Nonfiction > The Bible > Harvard Classics > The Book of Job
   The Book of Job.
The Harvard Classics.  1909–14.
[1]  LO, mine eye hath seen all this,
Mine ear hath heard and understood it.
[2]  What ye know, the same do I know also:
I am not inferior unto you.
[3]    Surely I would speak to the Almighty,
And I desire to reason with God.
[4]  But ye are forgers of lies;
Ye are all physicians of no value.
[5]  Oh that ye would altogether hold your peace!
And it would be your wisdom.
[6]  Hear now my reasoning,
And hearken to the pleadings of my lips.
[7]  Will ye speak unrighteously for God,
And talk deceitfully for him?
[8]  Will ye show partiality to him?
Will ye contend for God?
[9]  Is it good that he should search you out?
Or as one deceiveth 1 a man, will ye deceive 2 him?
[10]  He will surely reprove you,
If ye do secretly show partiality.
[11]  Shall not his majesty make you afraid,
And his dread fall upon you?
[12]  Your memorable sayings are proverbs of ashes,
Your defences are defences of clay.
[13]    Hold your peace, let me alone, that I may speak;
And let come on me what will.
[14]  Wherefore 3 should I take my flesh in my teeth,
And put my life in my hand?
[15]  Behold,  4 he will slay me; I have no hope:
Nevertheless I will maintain 5 my ways before him.
[16]  This also shall be my salvation,
That a godless man shall not come before him.
[17]  Hear diligently my speech,
And let my declaration be in your ears.
[18]  Behold now, I have set my cause in order;
I know that I am 6 righteous.
[19]  Who is he that will contend with me?
For then would 7 I hold my peace and give up the ghost.
[20]  Only do not two things unto me;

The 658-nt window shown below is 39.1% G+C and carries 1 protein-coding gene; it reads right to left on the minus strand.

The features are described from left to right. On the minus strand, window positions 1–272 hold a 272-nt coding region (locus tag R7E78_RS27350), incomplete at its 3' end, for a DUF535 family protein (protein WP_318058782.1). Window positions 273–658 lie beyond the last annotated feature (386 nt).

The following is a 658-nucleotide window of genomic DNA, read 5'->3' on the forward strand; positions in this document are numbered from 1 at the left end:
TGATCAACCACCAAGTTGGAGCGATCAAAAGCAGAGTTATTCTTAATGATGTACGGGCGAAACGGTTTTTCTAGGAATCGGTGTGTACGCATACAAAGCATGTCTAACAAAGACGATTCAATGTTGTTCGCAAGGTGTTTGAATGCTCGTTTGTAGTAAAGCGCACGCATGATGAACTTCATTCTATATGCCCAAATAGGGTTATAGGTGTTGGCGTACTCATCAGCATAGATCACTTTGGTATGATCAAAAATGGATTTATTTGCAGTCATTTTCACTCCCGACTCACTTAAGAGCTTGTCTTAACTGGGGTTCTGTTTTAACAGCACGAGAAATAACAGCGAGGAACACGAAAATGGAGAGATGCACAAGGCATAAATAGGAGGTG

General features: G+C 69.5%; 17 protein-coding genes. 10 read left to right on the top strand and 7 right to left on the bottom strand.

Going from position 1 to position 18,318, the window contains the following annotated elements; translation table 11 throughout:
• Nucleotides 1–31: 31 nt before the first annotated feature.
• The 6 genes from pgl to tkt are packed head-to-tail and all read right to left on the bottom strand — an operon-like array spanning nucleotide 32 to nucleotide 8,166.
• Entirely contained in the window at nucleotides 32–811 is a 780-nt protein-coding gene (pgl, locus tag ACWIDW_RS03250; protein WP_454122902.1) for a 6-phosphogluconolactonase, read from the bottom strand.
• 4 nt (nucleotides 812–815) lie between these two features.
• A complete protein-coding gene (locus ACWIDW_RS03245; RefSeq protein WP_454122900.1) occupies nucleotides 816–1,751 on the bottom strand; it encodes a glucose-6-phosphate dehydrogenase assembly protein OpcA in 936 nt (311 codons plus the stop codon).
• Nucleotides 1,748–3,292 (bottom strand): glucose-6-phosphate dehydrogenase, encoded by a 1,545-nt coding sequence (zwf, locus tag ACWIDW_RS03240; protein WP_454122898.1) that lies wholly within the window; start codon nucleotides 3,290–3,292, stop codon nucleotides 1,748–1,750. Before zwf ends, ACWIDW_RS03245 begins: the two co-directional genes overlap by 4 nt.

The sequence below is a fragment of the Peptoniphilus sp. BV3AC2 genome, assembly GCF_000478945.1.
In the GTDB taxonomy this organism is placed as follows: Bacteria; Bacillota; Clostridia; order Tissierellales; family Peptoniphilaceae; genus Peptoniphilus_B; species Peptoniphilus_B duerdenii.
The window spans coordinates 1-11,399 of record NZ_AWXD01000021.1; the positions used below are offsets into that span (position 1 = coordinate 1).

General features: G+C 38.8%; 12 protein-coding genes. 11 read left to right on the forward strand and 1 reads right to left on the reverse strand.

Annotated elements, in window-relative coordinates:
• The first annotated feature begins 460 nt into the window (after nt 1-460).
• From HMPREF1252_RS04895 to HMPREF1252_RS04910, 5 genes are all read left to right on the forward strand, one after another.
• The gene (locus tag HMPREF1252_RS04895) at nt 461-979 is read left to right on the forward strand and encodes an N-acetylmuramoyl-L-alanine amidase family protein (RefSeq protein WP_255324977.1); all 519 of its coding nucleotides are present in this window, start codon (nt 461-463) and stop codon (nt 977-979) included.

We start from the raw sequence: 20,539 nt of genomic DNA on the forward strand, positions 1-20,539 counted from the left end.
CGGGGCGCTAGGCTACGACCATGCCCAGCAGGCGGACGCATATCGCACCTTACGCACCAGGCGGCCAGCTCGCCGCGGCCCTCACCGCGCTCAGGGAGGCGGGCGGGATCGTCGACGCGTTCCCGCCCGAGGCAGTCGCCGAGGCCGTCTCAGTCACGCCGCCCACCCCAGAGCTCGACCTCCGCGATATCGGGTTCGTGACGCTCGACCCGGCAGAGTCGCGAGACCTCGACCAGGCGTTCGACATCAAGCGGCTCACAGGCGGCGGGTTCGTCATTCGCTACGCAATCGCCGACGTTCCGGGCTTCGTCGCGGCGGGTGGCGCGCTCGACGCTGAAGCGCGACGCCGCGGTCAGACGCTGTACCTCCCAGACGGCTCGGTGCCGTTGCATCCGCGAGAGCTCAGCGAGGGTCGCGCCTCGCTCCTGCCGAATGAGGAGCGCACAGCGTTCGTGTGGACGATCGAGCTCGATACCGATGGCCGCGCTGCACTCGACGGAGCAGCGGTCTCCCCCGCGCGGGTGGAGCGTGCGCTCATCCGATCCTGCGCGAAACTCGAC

Then will I not hide myself from thy face:
[21]  Withdraw thy hand far from me;
And let not thy terror make me afraid.
[22]  Then call thou, and I will answer;
Or let me speak, and answer thou me.
[23]  How many are mine iniquities and sins?
Make me to know my transgression and my sin.
[24]  Wherefore hidest thou thy face,
And holdest me for thine enemy?
[25]  Wilt thou harass a driven leaf?
And wilt thou pursue the dry stubble?
[26]  For thou writest bitter things against me,
And makest me to inherit the iniquities of my youth:
[27]  Thou puttest my feet also in the stocks,
And markest all my paths;
Thou settest a bound to the soles of my feet:
[28]  Though 8 I am like a rotten thing that consumeth,
Like a garment that is moth-eaten.
Note 1. Or, mocketh. [back]
Note 2. Or, mock. [back]
Note 3. Or, At all adventures I will take &c. [back]
Note 4. Or, Though he slay me, yet will I wait for him. [back]
Note 5. Heb. argue. [back]
Note 6. Or, shall be justified. [back]
Note 7. Or, if I hold my peace, I shall give up &c. [back]
Note 8. Heb. And he is like. [back]


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